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Explore the Entrepreneurship.org Resource Center to find resources. Designed with entrepreneurs in mind, our resource center allows you to find materials to grow great ideas.
Whatever formula you use to calculate the market value of a business--assets, performance or other multiples--a good starting point may be all it provides. Here's why--along with the other factors that count.
Adaptation to change is a top priority for the founder of a fast-growing company that provides information-management solutions for home-care agencies. Leadership sets the standards for performance. But the bottom line is the bottom line, especially in tighter capital markets. The best way to foster endurance is to build value by satisfying your paying customers.
A search for a joint-venture partner requires a thorough review, extensive due diligence and a list of key objectives and goals. This article explains how to go through the process.
After selling her first company, a newly wealthy software entrepreneur felt that writing checks to charity wasn't enough. So, she set up a nonprofit that runs a business employing disadvantaged young people. Then she joined an organization advocating economic fairness in society. Now she's providing for her daughter's education and learning about investment strategies.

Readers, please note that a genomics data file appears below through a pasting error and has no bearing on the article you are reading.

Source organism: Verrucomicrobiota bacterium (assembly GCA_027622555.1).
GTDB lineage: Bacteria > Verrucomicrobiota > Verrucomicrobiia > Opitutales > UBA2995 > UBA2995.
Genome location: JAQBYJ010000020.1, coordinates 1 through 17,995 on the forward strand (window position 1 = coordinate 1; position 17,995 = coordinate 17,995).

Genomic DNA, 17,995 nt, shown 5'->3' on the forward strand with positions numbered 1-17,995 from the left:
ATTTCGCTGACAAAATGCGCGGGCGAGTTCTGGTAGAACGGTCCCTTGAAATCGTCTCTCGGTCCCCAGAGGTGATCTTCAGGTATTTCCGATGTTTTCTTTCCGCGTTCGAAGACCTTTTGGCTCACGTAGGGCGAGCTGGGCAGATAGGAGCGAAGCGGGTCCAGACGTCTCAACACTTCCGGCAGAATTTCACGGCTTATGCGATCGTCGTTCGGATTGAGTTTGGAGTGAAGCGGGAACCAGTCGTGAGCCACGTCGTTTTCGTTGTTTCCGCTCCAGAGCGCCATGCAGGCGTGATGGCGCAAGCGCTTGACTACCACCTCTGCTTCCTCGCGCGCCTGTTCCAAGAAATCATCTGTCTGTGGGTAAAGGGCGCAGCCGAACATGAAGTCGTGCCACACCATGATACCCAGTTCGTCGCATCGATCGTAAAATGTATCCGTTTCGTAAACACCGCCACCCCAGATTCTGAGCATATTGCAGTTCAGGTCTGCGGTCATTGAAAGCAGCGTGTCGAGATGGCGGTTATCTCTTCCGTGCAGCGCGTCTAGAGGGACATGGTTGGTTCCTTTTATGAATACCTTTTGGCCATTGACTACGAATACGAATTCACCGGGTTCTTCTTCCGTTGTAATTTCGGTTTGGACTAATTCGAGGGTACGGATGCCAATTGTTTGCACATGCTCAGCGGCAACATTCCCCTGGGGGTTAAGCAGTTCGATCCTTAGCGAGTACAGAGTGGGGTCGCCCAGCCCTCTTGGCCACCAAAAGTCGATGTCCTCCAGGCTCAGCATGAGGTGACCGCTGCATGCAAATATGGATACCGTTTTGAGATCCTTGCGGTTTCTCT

This article, first in a series of seven, defines the terms and types of corporate marriage. Know the rationale for merging in various industries and the goals entrepreneurs seek to achieve before you take the plunge.
If you're ready to sell the business but want to remain on the acquiring company's management team, you'll need a never-having-to-say-you're-sorry contract. This article offers eight indispensable tips for negotiating it.
Careful preparation is the key to a successful sale. Selecting the negotiating team, auditing for legal problems, writing the offering memorandum and, above all, fixing up your financials are all part of the process. This article leads you through the necessary steps.
Developing an environment in your company that rewards hard work and wins employee loyalty always helps to foster success. That culture may be crucial when your business has to confront a crisis.
Taking your company global can supply resources, help the business grow and bring desirable technological development to other countries. To do it right, consider the obstacles and gather background information first.
If your personnel, products, partners and resources are mobilized for overseas expansion, you can overcome the bureaucratic, cultural and economic obstacles outlined in the previous article of this series. Read this one to learn the underlying conditions that foster success.
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